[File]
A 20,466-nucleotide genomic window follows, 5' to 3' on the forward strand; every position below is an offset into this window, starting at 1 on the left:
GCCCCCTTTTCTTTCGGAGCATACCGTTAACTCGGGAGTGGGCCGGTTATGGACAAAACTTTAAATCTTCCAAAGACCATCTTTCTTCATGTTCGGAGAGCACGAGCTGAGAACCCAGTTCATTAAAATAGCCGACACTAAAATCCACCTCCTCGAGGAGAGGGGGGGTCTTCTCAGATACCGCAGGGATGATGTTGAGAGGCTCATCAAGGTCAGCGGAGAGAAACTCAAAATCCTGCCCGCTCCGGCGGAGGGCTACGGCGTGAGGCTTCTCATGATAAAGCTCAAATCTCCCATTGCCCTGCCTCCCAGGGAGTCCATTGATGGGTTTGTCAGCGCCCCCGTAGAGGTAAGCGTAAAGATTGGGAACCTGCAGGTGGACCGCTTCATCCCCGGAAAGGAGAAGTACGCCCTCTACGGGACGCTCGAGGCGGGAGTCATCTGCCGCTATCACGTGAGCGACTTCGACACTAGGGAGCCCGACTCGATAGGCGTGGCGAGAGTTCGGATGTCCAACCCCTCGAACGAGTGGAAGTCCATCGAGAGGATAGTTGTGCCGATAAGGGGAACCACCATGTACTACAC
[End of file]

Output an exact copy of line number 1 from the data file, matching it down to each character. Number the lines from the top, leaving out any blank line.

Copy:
A 20,466-nucleotide genomic window follows, 5' to 3' on the forward strand; every position below is an offset into this window, starting at 1 on the left: